Monday, November 6, 2017

In the Footsteps of Giants (Ireland Day 4)

The top of Northern Ireland is home to the Giant's Causeway. The northern coast is beautiful country. My sister and I spent our fourth day in Ireland at the Causeway. This place is so awesome that it is the only repeat we did from our first trip. This time around the weather wasn't nearly as nice, but the rain held off until we were done exploring. The winds were ferocious, but not any worse than that part of the country sees.

The journey begins at the visitor's center. You can pick up free audio guides to listen to as you walk the paths. The beginning of the pathway is downhill, which is great. Until you have to walk back up. With the strong wind pushing against you. And the rain pelting you. All part of the fun!

There are two stories that tell the origins of the causeway. One uses science, the other folklore. Here is a link to a great little video that explains how to make your own Giant's Causeway:

Picture shows a cartoon Finn McCool and a causeway stone. It is the first frame of the video on the website
Click Here to link to the video

The second story is a lot more fun. A giant named Finn MacCool built the causeway himself. Finn and his wife, Oonagh, lived on the coast of Northern Ireland. He had a rival in the Scottish giant, Benandonner. Finn wanted to fight his enemy and decided to build a causeway of giant stepping stones to Scotland so he wouldn't get his feet wet. As he got closer to Benandonner, Finn realized just how giant he was. He quickly ran toward home. In his haste, he left behind one of his boots, which is now fossilized and still visible today.


Benandonner was of course upset and went after Finn. What does Finn do? He asks his wife, Oonagh, to help him hide. She dresses him as a baby and places him in a large cradle. When Benandonner arrives looking for Finn, he sees the very large "baby." Realizing that the father of such a large baby would have to be ENORMOUS, Benandonner turns tail home and on his way tears up the stepping stones. This explains why similar basalt columns can be seen on the Scottish island of Staffa.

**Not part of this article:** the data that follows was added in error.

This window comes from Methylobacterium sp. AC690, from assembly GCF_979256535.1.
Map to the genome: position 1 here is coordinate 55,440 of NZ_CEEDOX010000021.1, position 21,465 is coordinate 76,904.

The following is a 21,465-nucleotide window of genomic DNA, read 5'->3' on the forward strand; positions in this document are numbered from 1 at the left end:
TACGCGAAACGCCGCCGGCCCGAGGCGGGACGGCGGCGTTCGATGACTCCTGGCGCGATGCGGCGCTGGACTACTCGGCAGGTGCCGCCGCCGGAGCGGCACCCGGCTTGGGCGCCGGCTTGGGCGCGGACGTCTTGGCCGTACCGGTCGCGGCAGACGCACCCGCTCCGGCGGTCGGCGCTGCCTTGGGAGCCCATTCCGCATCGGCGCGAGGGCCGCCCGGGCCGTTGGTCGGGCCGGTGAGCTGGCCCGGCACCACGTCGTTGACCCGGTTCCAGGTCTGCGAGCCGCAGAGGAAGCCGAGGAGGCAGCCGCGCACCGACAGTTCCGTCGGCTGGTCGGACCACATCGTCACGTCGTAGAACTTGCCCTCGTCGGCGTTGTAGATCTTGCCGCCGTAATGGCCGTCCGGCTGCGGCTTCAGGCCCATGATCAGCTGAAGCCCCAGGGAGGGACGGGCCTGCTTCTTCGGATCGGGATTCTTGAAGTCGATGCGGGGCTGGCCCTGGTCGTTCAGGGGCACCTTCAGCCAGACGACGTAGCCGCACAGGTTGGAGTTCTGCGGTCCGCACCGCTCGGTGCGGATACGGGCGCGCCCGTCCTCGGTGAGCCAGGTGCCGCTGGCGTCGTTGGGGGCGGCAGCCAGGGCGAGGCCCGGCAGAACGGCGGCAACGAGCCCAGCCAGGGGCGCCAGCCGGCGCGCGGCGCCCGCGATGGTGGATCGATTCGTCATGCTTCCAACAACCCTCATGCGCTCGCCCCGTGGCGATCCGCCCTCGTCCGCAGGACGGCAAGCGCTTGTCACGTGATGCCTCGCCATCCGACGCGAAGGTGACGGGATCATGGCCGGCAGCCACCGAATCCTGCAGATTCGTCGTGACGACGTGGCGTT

See? I told you the second version of how the causeway came to be was more fun!

Pictured above are the Giant's haystacks. I could not remember the Irish word for the haystacks, so I Googled it. Imagine my surprise when the results I got were for Giant Haystacks, a professional English wrestler!

Image result for giants haystacks

After I had a good laugh, I found the word I was looking for, coca féir.

Finn also had a camel to transport him where he needed go. Apparently only the camel was strong enough to carry Finn. A spell was put on the camel and he turned to stone.

The Giant's chimneys:

And of course, Finn had a Granny always keeping an eye out for him:

The Giant's Gate:

Many visitors place coins in between the cracks when they pass through the Giant's Gate.

The Pipe Organ:

There is something about being on the coast. Listening to the waves crashing on shore, feeling the wind, smelling the air. It is such a surreal experience for someone like me, who lives in landlocked Utah. Although, living near the Great Salt Lake, I get to smell "lake stink." Lake stink is similar to the ocean breeze. Only concentrated.

The stepping stones are a great place to get some awesome pictures. It's also a great place to sit for a spell.

The weather started to turn, so we decided to head back to the visitor's center and do some shopping. Here are some cute signs I had to get pictures of:

By the time we were done, the rain and wind were pretty bad. I didn't have a hood on my jacket, so I whipped out my sheep umbrella that I purchased on my last trip to Ireland. Unfortunately, the wind was too strong and flipped my umbrella inside-out, breaking it. I had wondered why the locals weren't using their umbrellas. Duh. They know better! It's okay, though. I had an excuse to buy a new sheep umbrella!

On our first trip to Ireland, we shopped at a Dunnes Store. It was so much fun that we looked up another one this time around. Dunnes is like a Super Wal-Mart, only nicer. I had gotten my girls some of the cutest outfits I had ever seen, so I wanted to do it again.

Unfortunately, my girls are 5 years older and bigger. They wouldn't fit any of the fun outfits I found. I did, however, find them some cute shirts. This Dunnes ended up being only a textile store, so we didn't do any grocery shopping either.

After we checked in to our B & B, we headed out for dinner in Lisnakelly at a place called Oscar's.

I had a roasted potato salad with sweet chili sauce for starters and steak with garlic butter sauce. It also came with roasted garlic potatoes in a garlic butter sauce (not pictured). Can you tell I like my potatoes as much as the Irish?

Londonderry and Belleek are next!

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